Monday, February 9, 2009

Is nuclear power an issue of 'national security'?

For most people, the Calman process is all about exploring the ways in which Scottish autonomy might be enhanced - while the greatest fear for many is that it might turn out to be damp squib and that little will change. But for one small, narrow interest group - namely Westminster Labour MPs - this is in fact a process about stripping the Scottish parliament of powers it currently holds. Oh sorry, I appear to have gone slightly off-message there. What I meant to say is that they see it as an important 'opportunity' to look at the strengths and weaknesses of the devolution settlement and to see in what ways it can be 'strengthened', specifically by examining in a 'mature' way whether there is now a case that certain powers could be exercised more 'effectively' by a different layer of government than they are at present. It's just an extraordinary coincidence that the most appropriate layer of government for all the important powers always turns out to be Westminster.

Yesterday, Scotland on Sunday reported that Labour MPs - but intriguingly not their Holyrood cousins - want to return the crucial planning powers over new nuclear power stations to Westminster. They claim to be motivated by a desire to prevent UK government energy policy being 'frustrated' by the Scottish government's planning powers. Or to put it another way, they don't much care for the fact that the Scottish government is daring to suggest it might actually use its legal powers to legitimately block something in line with the express wishes of the Scottish electorate at the ballot box. That would never do, would it?

Perhaps sensing the weakness of this line of attack, the MPs have a back-up argument - that nuclear energy policy is a matter of national security. In a sense I can see their point - a terrorist attack on a nuclear power station would have devastating consequences, as would the theft of nuclear material. But the irony is that all of this only applies for as long as there actually are nuclear power stations. Labour MPs can rest assured that the SNP's policy is very kindly eliminating that national security worry for them, and they can now sleep easy in their beds. Problem solved.


  1. 36% of the electricity produced in Scotland goes over the border.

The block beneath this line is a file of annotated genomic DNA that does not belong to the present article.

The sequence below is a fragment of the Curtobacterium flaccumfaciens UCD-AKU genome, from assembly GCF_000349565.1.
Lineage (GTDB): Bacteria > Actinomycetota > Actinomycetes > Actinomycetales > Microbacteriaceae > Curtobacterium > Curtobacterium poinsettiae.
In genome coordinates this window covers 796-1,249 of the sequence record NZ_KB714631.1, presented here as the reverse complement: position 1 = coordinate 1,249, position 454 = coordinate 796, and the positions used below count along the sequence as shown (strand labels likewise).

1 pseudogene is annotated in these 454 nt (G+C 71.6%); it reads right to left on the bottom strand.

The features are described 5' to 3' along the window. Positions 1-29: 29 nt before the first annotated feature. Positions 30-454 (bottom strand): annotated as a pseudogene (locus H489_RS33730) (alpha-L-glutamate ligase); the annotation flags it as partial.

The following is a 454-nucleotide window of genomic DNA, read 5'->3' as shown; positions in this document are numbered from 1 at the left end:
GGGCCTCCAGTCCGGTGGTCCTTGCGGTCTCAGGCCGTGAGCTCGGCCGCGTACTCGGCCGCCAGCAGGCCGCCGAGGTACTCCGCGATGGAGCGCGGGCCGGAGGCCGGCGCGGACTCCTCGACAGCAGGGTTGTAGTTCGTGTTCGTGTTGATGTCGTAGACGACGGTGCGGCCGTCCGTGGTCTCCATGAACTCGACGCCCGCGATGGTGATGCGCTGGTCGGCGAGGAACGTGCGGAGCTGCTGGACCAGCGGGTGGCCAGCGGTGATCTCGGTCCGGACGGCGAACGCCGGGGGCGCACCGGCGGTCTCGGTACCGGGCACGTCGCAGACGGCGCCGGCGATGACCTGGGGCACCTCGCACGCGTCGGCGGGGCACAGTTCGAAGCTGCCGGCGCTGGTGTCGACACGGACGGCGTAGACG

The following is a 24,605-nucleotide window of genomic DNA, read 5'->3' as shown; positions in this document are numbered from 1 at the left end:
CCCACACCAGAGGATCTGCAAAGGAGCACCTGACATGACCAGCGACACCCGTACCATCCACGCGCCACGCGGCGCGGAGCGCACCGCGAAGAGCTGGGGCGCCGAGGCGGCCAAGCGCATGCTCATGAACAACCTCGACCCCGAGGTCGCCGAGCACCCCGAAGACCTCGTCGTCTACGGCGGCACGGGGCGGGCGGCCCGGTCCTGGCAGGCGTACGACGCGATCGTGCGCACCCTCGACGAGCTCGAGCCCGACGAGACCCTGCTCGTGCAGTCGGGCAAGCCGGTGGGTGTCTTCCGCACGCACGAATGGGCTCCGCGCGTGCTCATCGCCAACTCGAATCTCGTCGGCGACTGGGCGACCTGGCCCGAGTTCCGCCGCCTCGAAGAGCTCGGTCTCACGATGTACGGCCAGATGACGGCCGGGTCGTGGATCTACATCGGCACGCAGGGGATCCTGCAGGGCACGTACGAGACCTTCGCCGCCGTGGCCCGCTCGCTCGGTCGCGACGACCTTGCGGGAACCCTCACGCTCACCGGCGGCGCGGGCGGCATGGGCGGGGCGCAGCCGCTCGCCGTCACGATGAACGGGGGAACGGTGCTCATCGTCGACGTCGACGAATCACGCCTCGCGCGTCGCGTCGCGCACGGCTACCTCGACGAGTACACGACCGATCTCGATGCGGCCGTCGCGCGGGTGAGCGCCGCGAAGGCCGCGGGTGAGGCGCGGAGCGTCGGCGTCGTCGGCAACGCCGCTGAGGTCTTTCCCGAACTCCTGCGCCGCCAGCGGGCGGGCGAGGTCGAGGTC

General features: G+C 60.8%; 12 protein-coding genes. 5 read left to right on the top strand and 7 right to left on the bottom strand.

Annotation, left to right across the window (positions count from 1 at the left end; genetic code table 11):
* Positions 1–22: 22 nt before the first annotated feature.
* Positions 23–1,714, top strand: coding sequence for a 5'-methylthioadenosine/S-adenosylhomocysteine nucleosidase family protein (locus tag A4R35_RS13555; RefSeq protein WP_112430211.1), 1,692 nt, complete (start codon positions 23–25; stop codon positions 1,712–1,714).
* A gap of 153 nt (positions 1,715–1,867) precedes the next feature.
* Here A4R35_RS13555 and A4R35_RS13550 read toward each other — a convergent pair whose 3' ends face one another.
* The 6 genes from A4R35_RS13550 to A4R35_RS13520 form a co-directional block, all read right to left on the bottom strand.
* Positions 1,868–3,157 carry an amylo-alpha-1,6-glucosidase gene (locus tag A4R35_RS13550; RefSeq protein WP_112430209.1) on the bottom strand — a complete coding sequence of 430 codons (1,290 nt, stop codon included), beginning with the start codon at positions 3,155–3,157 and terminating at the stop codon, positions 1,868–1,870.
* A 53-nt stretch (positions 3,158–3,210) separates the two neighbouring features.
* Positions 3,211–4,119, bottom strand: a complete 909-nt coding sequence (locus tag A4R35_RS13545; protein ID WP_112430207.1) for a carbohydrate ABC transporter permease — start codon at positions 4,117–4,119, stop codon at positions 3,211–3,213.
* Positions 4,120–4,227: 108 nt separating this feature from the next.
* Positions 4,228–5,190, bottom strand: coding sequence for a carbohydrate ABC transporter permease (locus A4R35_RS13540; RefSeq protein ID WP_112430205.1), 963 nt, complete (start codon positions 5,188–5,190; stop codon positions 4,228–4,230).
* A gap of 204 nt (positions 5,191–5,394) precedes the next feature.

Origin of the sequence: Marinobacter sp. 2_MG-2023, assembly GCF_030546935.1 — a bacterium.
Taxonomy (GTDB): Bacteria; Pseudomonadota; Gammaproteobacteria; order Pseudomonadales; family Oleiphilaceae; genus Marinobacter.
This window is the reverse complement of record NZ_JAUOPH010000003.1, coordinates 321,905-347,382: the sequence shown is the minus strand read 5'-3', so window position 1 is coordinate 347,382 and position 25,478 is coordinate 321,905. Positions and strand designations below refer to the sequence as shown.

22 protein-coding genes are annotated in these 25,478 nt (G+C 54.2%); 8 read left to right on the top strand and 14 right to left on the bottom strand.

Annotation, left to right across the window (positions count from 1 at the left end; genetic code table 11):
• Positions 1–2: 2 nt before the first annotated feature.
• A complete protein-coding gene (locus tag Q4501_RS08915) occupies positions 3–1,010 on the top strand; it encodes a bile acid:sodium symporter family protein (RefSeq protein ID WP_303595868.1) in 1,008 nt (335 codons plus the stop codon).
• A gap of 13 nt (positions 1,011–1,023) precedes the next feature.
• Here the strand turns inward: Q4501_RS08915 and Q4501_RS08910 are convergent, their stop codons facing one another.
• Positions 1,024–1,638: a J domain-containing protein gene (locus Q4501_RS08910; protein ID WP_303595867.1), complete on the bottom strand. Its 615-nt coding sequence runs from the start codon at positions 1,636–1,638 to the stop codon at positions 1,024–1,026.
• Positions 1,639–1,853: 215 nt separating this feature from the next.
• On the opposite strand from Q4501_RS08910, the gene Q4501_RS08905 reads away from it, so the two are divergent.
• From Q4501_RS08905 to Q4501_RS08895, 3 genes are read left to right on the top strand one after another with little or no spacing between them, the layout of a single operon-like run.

The Westminster reaction to the SNP on the no nuke policy is just self interest. How dare these inferior Scots refuse to generate power for us.

    The Greens make sense on this, if we had much better insulation and building regs along with things like solar water heaters we could massively reduce the consumtion of power.

    A solar water heater even on a dull day will significantly raise the water temperature which means less energy is required to heat it for domestic use.

    Noticed this on the Scotsman forum today:

    Federation, not separation 10/02/2009 09:47:36

    The sum:

    The following sums get trotted out regularly to show the nuclear Luddites just how expenseive is their nuclear folly:

    The real price of nuclear electricity.

    Initial assumptions: a. portion of unit cost devoted to waste management = 1p. b. annual rate of inflation 5%
    c. Number of years over which waste is to be supervised 150,000. d. Proven technology e. Compound interest formula.

    The sum:

    Interest = 0.05(1+0.05) X 150,000
    = 0.05(1.05) X 150,000
    Log Interest = log 0.05 + 150,000 log 1.0
    Interest = 10 to the power 3177 pence.

    In plain English for the one unit of nuclear electricity used to write, print, transmit and publish this letter (Torness is my nearest power station) future generations must pay 10 followed by 3177 noughts pence. To put this enormity another way that is possibly a figure greater than all the known particles in the universe (I exclude dark matter); and that is just for one unit amongst billions.

    To square this circle nuclear providers must show us exactly where and how all the money set aside for dealing with waste is being invested (and invested reliably for 150,000 years) to ensure that future generations are not handed the rapidly accumulating waste bills of this one.

    Comments (and I know that presently interest rates and inflation are lower, but I've made assumptions based upon the noral times to which we will soon return, I hope)?

  2. James, the Greens have to produce an insulation policy suitable for ALL Scottish buildings/homes. The one they have was designed specifically for Yorkshire where there are far fewer stone built houses and no tenements.

    Good post KW.